Please bear in mind that there may also be other aircraft in the area at low level such as search and rescue helicopters or those used for military training purposes. Operators and organisers should therefore think carefully when operating drones and their potential for causing serious injury and your subsequent potential liabilities.

Using Drones for Commercial Purposes

Commercial users, whether using under 20kg or over 20kg drones, should have a formal UAS (Unmanned Aircraft Systems) qualification accredited by the CAA (Civil Aviation Authority) and operators must have the relevant permission from the landowner.

You will also need Public Liability Insurance and Aviation Insurance Liability cover. Where necessary, evidence of these documents should be provided. Snowdonia National Park Authority (SNPA) kindly asks all organisers to discuss their activities with relevant Authority staff beforehand to avoid any difficulties.

Operating drones on NPA property such as the Snowdon summit or other SNPA owned areas such as car parks will require permission and licensing required. This can be arranged through the SNPA Property Section at the National Park Office in Penrhyndeudraeth.

Principle Rules for using Drones in Snowdonia:

  • The aircraft should not endanger anyone or anything.
  • The operator must keep the aircraft within line of sight (500m horizontally and 120m vertically.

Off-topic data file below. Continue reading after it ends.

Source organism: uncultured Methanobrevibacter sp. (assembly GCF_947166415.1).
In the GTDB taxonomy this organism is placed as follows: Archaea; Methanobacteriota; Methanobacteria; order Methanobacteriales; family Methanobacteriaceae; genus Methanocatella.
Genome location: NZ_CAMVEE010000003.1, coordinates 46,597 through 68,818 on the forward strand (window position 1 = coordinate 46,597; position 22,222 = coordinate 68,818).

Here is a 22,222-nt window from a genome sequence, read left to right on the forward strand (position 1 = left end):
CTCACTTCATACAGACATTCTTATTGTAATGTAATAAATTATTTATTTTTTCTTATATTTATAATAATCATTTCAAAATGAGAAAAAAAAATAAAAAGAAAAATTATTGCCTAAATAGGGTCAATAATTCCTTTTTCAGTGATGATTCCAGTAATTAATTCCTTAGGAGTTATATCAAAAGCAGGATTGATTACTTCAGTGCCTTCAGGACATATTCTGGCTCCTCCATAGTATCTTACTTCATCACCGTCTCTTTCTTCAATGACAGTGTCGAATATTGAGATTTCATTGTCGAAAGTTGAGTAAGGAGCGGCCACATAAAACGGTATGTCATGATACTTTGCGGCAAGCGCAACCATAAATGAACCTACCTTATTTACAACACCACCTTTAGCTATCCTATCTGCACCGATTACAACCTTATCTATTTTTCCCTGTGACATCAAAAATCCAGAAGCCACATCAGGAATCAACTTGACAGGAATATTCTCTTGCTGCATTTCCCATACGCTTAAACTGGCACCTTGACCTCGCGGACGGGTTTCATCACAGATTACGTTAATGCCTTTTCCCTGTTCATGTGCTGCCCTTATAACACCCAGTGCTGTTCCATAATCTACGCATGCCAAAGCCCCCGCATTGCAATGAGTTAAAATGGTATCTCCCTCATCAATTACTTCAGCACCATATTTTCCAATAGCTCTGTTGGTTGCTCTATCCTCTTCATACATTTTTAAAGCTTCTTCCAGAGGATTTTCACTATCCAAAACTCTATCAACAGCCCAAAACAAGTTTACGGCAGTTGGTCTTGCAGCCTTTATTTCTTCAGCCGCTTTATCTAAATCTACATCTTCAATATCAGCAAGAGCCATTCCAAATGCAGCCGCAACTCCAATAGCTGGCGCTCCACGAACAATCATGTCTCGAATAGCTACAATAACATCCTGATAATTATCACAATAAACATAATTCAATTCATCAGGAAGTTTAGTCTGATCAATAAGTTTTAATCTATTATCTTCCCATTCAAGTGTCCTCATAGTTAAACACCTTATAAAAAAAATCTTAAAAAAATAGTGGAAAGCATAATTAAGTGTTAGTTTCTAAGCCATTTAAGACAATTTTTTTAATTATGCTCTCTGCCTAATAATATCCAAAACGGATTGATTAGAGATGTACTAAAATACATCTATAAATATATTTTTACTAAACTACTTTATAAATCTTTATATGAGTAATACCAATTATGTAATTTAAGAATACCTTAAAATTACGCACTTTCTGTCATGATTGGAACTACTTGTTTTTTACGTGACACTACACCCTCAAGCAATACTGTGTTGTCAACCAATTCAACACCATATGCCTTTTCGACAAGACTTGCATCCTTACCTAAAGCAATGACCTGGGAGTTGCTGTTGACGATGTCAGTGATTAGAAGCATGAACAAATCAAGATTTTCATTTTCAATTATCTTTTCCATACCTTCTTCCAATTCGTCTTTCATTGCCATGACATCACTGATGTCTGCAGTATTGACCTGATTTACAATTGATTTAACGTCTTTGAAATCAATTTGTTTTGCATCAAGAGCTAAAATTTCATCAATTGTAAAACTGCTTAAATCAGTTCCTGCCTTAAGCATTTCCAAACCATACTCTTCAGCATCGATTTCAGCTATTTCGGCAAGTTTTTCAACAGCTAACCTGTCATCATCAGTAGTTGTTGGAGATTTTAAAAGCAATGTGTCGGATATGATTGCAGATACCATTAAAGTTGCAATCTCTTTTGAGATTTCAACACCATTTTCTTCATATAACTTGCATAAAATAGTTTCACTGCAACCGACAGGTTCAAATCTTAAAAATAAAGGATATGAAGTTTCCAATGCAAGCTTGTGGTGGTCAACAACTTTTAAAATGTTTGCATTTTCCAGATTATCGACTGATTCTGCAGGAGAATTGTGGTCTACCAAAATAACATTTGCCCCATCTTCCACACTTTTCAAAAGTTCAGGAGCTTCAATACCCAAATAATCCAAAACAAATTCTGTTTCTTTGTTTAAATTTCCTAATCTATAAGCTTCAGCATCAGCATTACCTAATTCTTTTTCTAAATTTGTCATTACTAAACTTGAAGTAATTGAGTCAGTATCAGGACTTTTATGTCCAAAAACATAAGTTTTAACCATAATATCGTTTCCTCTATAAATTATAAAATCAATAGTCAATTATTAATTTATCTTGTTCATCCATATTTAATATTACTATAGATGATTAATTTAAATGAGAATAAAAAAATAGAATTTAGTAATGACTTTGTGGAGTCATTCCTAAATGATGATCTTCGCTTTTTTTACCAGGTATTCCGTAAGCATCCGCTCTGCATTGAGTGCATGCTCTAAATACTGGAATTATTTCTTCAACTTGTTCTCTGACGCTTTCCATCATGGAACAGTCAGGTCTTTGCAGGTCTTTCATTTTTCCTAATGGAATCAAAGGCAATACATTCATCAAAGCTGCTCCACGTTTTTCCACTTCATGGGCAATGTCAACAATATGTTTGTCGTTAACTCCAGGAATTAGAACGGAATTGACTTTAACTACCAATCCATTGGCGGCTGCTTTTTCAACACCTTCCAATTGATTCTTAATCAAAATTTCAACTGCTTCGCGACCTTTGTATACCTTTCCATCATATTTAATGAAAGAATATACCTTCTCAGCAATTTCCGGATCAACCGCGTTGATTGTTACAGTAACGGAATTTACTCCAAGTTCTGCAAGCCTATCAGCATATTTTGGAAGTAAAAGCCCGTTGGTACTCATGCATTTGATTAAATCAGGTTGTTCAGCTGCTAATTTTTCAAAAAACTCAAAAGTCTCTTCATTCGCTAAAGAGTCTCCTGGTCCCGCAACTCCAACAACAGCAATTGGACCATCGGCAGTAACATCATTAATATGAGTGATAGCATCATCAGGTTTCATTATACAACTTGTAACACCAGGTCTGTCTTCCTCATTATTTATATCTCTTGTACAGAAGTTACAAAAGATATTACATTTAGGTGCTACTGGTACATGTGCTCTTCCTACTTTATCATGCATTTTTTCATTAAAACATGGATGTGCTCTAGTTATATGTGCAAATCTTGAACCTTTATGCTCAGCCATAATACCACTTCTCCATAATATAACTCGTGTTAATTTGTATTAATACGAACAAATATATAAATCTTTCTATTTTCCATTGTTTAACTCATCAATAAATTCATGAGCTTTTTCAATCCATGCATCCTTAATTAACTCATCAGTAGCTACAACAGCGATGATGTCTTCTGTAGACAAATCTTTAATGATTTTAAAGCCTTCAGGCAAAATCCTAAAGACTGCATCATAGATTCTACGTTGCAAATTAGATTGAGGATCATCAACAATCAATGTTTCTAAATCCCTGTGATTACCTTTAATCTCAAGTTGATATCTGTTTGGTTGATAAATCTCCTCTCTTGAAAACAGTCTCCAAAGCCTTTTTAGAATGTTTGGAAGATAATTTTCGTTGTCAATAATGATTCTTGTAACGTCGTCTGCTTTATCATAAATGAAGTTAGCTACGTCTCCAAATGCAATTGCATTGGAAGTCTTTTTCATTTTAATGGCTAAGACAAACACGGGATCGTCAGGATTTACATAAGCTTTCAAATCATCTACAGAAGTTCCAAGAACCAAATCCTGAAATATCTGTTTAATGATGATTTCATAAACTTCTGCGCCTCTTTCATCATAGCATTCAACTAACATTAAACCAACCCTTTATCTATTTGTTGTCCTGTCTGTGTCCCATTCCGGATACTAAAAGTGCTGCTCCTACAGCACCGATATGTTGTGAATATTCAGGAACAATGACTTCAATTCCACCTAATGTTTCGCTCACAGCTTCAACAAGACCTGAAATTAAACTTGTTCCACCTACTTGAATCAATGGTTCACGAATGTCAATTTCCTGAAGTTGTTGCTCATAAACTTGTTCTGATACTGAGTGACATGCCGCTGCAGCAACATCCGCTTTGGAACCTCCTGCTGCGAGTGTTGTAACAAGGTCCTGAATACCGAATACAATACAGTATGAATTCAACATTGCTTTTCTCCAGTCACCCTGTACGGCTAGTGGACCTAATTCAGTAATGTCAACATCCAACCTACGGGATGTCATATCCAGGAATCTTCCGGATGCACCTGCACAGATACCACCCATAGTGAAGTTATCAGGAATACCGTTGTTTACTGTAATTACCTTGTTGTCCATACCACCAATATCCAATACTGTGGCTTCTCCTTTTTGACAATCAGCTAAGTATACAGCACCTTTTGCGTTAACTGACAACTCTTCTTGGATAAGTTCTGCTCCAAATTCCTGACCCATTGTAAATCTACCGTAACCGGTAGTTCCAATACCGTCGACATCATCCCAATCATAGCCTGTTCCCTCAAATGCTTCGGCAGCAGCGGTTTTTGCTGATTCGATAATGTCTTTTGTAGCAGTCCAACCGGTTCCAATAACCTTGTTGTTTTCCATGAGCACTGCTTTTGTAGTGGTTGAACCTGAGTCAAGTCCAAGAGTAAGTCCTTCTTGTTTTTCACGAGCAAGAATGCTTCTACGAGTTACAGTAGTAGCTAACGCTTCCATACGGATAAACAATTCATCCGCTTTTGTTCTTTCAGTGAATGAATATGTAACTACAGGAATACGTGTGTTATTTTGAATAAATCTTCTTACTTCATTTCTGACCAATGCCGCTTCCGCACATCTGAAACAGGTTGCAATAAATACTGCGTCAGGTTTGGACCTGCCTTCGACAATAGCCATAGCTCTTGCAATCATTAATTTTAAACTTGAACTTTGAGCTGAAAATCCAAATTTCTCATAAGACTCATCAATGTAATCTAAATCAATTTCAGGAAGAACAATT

• The aircraft must not be over or within 150m of a `congested area` I.e. a residential area, any commercial or recreational areas.
  • The aircraft must not fly over or be within a distance of 150m from an organised open-air assembly (i.e. event).
  • The aircraft should not be within 50m of any vessel or structure.
  • The aircraft should not be within 30m of any person except during take-off and landing.
  • Owners and operators should have, where necessary, the relevant licensing requirements.
  • Operators should pay heed to any requirements under the Data Protection Act for the collection, use, dissemination and storage of any images/film.

Operators should also note that when drones are being operated in the countryside, they should not hinder or harass livestock, wild animals (including birds) other domestic animals or pets. Such activities may fall under other legislation and may result in prosecution.

For further information, please contact:
Snowdonia National Park Authority:
For general advice: Access Officer: Peter.Rutherford@snowdonia.gov.wales - 01766 772258 – 07900 267538
For licensing: Property Officer: Edward.Jones@snowdonia.gov.wales 01766 772266 – 07900 267530
Or visit: CAA - www.caa.co.uk/licences/

Please Note: The National Trust do not permit the use of drones over any of their property such as the Ogwen Valley, Carneddau & Glyderau (including Tryfan).

Contact

The Warden and Access Service Manager
Snowdonia National Park Authority
National Park Offices
Penrhyndeudraeth
Gwynedd
LL48 6LF

Telephone: 01766 770274

Fax: 01766 771211

Email:parc@snowdonia.gov.wales